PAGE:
Unifil’s mandate is up for renewal at the end of the month.”

Readers are not however told that earlier this month, Mr Guterres himself called for all non-state actors in Lebanon to be disarmed in accordance with UNSC resolution 1701 – including the terrorist militia that the BBC euphemistically portrays in this article as “Lebanon’s Hezbollah movement”.

As regular readers know, BBC audiences are chronically deprived of information concerning Hizballah’s violations of UN Security Council resolution 1701 and so they are obviously not fully aware of the context to what the BBC describes Israeli ‘allegations’ concerning UNIFIL’s record.

While these stories have now finally received some brief BBC coverage in the English language, if audiences are to “engage fully” with the issues they raise as pledged in the BBC’s public purposes, they are clearly in need of much more background information.  

Related Articles:

Another UN SC resolution violation goes unreported by the BBC

BBC News yawns over another violation of UNSC resolution 1701

Reviewing BBC reporting of Hizballah’s violations of UNSC Resolution 1701

Will the new man in Beirut improve the BBC’s record of reporting?

Weekend long read

1) As noted here last week, the BBC did not produce any reporting about the recent visit to Iran by a Hamas delegation. The JCPA has an article explaining the significance of that visit.

“Now, again, the Iranian regime is telling the Hamas leadership in no uncertain terms that the Islamic movement must make a “correct” strategic decision, consistent with the changing balance of power in the Middle East, and align with Iran, which has become a regional superpower. Its hegemonic status now grounded in the Shiite crescent, which includes Iraq, Yemen, Syria, and Lebanon, Iran is leading the ongoing struggle against Israel. In his meeting with Izzat al-Rishk, Parliament Chairman Larijani said that Hamas must draw conclusions from the Middle Eastern developments in recent years, particularly those in Iraq and Syria.”

2) At the Tablet, Tony Badran discusses Hizballah’s ‘shopping list’.

“In remarks delivered at the Port of Beirut, Ambassador Richard reviewed the material contents of a $100 million contribution that the US is making to the Lebanese Armed Forces (LAF), which last month provided support to Hezbollah in a joint military operation in northeastern Lebanon. Hailing the first eight of a promised thirty-two M2A2 Bradley Fighting Vehicles that the US will be delivering to the LAF, Richard reviewed the items the US has delivered to the LAF over the past 12 months. Along with heavier weapons, Richard revealed, the list includes “4,000 M4 rifles,” “320 night vision devices and thermal sights,” and “360 secure communication radios.”

Why is this noteworthy? Well, as it happens, these precise items have been on Hezbollah’s shopping list consistently for almost a decade.”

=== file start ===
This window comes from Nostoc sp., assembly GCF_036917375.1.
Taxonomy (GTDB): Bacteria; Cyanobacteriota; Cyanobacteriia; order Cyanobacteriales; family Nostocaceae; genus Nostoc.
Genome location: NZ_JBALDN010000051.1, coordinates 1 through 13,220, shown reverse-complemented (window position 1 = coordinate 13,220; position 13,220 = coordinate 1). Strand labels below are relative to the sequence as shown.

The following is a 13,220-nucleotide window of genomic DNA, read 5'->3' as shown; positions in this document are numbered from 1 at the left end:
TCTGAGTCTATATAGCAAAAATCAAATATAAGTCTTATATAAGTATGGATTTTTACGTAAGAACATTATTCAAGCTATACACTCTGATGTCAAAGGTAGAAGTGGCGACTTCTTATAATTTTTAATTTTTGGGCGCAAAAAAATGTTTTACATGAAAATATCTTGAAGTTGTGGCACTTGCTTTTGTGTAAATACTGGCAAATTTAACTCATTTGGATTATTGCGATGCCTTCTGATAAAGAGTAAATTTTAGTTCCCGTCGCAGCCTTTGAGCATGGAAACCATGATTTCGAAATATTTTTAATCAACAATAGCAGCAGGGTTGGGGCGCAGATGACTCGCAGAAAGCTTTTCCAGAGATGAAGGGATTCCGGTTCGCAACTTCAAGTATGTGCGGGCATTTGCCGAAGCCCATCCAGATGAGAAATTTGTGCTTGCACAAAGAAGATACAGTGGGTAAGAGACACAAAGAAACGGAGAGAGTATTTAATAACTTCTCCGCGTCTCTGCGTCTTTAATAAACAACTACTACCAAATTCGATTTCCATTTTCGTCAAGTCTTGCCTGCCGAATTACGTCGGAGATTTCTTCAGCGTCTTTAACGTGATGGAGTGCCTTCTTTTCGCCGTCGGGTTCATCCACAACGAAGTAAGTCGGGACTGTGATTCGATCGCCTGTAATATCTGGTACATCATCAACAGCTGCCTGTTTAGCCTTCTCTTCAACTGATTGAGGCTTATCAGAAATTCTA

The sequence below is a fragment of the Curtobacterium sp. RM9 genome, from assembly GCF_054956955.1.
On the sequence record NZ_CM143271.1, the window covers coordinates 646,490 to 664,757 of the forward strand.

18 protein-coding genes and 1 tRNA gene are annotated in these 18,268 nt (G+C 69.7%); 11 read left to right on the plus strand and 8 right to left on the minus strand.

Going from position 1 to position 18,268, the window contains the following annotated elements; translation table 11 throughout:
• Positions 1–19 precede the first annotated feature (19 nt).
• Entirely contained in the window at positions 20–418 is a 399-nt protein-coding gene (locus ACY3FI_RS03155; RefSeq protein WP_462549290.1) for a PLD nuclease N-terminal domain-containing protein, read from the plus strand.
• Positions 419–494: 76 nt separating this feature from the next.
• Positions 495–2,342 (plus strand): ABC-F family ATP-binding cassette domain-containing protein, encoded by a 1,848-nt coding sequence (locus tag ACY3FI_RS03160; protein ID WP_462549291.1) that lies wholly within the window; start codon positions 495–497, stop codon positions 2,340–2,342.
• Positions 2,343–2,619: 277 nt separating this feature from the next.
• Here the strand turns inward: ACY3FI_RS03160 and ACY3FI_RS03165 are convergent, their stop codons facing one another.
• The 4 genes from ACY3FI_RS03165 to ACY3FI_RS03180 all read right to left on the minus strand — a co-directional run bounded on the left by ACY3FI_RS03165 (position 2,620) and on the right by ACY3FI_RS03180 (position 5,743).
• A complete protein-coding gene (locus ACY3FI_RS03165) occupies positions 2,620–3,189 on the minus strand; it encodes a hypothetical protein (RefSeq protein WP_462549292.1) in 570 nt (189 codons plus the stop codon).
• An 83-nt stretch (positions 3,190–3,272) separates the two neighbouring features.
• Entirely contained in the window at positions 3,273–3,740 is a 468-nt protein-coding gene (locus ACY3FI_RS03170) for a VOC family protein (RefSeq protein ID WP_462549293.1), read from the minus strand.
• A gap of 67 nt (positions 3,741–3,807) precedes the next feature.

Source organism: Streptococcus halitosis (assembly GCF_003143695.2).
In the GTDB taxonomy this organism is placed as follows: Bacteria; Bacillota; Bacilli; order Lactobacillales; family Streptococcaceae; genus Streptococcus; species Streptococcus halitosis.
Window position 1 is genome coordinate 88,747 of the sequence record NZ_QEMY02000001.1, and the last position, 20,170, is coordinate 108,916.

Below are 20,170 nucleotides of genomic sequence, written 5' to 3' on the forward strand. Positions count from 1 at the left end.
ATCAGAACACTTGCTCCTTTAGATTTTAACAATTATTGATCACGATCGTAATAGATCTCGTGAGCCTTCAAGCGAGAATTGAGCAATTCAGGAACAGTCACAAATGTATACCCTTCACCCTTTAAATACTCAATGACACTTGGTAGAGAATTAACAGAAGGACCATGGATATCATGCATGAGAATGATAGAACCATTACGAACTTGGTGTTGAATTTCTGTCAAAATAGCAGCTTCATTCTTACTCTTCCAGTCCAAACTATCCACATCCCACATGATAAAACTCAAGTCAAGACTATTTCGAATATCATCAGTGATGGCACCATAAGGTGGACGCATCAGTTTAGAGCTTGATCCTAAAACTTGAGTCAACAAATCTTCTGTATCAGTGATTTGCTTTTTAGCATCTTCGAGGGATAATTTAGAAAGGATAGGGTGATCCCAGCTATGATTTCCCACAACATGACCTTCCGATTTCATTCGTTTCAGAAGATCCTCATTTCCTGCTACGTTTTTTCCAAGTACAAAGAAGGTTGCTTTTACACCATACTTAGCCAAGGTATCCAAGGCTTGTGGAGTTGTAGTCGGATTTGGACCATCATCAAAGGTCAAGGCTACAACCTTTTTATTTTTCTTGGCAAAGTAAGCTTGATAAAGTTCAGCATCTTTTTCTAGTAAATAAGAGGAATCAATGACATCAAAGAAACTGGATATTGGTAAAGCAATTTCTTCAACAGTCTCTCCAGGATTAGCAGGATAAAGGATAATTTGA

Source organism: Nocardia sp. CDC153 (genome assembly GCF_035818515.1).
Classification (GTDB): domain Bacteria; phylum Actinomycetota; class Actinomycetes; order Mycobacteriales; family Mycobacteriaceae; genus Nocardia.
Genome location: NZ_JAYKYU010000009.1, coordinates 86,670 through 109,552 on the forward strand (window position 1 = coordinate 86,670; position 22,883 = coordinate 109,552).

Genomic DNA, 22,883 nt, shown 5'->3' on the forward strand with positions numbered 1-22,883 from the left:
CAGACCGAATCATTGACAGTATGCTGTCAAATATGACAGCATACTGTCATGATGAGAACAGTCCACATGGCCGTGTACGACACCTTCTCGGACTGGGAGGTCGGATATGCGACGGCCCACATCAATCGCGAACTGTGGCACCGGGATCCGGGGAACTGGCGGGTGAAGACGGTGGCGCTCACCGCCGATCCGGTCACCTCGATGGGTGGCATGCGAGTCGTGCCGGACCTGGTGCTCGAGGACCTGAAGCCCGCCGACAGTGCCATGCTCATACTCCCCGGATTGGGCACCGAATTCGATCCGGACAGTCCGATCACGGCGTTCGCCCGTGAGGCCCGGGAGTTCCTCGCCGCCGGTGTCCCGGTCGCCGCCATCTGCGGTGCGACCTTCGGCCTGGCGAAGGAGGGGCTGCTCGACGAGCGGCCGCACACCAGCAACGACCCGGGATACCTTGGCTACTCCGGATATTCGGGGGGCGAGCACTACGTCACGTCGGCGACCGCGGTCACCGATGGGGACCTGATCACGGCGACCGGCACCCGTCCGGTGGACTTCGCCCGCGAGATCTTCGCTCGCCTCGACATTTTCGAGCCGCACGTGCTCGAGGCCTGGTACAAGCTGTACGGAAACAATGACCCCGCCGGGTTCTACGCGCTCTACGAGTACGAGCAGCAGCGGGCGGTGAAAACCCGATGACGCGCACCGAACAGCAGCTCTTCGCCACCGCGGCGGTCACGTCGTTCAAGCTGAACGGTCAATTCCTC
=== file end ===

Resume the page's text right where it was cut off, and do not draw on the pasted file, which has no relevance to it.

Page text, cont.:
3) At the Weekly Standard, Matthew Brodsky also addresses the topic of the blurred lines between the Lebanese Armed Forces and Hizballah.

“The problem with the policy expansion in Lebanon is that the LAF today is simply another arm of Hezbollah, the terrorist group that runs Lebanon. Even Sunni politicians like Prime Minister Saad Hariri, who visited President Trump at the White House in July, are forced to play by the Shiite proxy’s rules. That means U.S. support for the LAF is helping Iran, which spawned Hezbollah in Lebanon in 1982. That news should be concerning because until 9/11, Hezbollah held the distinction of being the terrorist group responsible for killing the most Americans.”

4) MEMRI has published a report on the Palestinian Authority’s 2017 budget that highlights a topic serially under-reported by the BBC: the PA’s payment of salaries to convicted terrorists.

“The salaries, as noted, are paid to the prisoners themselves while they are incarcerated. The most significant criterion for the amount they receive is the length of their prison sentence, not their socioeconomic situation or their family situation. Obviously, the sentence depends on the severity of their offense, so the worse the offense, the higher the salary. In this way, the PA offers economic incentives for serious offenses involving endangering human life and murder.

A prisoner serving up to three years for, say, possessing ammunition receives a basic monthly salary of NIS 1,400 (about US $390). A prisoner serving 10 to 15 years for, say, causing bodily harm or injury with a weapon receives a basic salary of NIS 6,000 (about US $1,700), and a prisoner serving 30 years or more for multiple offenses, including murder which alone gets him a 20-year sentence, receives a basic salary of NIS 12,000.”